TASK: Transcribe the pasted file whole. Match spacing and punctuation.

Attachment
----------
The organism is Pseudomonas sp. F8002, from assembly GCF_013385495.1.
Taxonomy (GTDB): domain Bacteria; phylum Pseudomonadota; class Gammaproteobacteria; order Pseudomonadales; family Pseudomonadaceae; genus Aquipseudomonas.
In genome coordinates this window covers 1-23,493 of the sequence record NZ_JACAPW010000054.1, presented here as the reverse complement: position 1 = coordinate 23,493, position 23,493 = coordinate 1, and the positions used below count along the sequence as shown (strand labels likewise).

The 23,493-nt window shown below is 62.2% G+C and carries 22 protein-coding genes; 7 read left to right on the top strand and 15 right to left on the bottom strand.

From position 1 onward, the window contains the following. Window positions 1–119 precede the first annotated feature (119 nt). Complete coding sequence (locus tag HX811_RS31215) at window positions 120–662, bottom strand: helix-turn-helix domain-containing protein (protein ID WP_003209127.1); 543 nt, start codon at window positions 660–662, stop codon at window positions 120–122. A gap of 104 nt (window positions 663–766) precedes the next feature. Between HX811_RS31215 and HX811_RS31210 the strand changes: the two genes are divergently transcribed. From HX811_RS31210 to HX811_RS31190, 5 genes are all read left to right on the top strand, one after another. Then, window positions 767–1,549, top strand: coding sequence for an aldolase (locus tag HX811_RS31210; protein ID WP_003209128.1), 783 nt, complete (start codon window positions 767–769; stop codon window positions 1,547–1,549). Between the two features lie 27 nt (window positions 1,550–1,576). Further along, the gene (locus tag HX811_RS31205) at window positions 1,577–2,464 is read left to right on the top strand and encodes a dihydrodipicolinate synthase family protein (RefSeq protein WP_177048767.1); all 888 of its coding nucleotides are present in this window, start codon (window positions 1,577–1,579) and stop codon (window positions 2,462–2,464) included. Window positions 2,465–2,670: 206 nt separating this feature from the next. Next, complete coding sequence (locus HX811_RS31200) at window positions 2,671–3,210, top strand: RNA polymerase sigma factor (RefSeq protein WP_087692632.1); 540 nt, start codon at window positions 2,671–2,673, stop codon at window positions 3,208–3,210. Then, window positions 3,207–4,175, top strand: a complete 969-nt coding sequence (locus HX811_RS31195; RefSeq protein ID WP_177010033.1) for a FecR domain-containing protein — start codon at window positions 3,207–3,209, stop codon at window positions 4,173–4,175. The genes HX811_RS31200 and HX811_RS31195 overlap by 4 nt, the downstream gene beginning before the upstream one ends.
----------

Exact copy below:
The organism is Pseudomonas sp. F8002, from assembly GCF_013385495.1.
Taxonomy (GTDB): domain Bacteria; phylum Pseudomonadota; class Gammaproteobacteria; order Pseudomonadales; family Pseudomonadaceae; genus Aquipseudomonas.
In genome coordinates this window covers 1-23,493 of the sequence record NZ_JACAPW010000054.1, presented here as the reverse complement: position 1 = coordinate 23,493, position 23,493 = coordinate 1, and the positions used below count along the sequence as shown (strand labels likewise).

The 23,493-nt window shown below is 62.2% G+C and carries 22 protein-coding genes; 7 read left to right on the top strand and 15 right to left on the bottom strand.

From position 1 onward, the window contains the following. Window positions 1–119 precede the first annotated feature (119 nt). Complete coding sequence (locus tag HX811_RS31215) at window positions 120–662, bottom strand: helix-turn-helix domain-containing protein (protein ID WP_003209127.1); 543 nt, start codon at window positions 660–662, stop codon at window positions 120–122. A gap of 104 nt (window positions 663–766) precedes the next feature. Between HX811_RS31215 and HX811_RS31210 the strand changes: the two genes are divergently transcribed. From HX811_RS31210 to HX811_RS31190, 5 genes are all read left to right on the top strand, one after another. Then, window positions 767–1,549, top strand: coding sequence for an aldolase (locus tag HX811_RS31210; protein ID WP_003209128.1), 783 nt, complete (start codon window positions 767–769; stop codon window positions 1,547–1,549). Between the two features lie 27 nt (window positions 1,550–1,576). Further along, the gene (locus tag HX811_RS31205) at window positions 1,577–2,464 is read left to right on the top strand and encodes a dihydrodipicolinate synthase family protein (RefSeq protein WP_177048767.1); all 888 of its coding nucleotides are present in this window, start codon (window positions 1,577–1,579) and stop codon (window positions 2,462–2,464) included. Window positions 2,465–2,670: 206 nt separating this feature from the next. Next, complete coding sequence (locus HX811_RS31200) at window positions 2,671–3,210, top strand: RNA polymerase sigma factor (RefSeq protein WP_087692632.1); 540 nt, start codon at window positions 2,671–2,673, stop codon at window positions 3,208–3,210. Then, window positions 3,207–4,175, top strand: a complete 969-nt coding sequence (locus HX811_RS31195; RefSeq protein ID WP_177010033.1) for a FecR domain-containing protein — start codon at window positions 3,207–3,209, stop codon at window positions 4,173–4,175. The genes HX811_RS31200 and HX811_RS31195 overlap by 4 nt, the downstream gene beginning before the upstream one ends.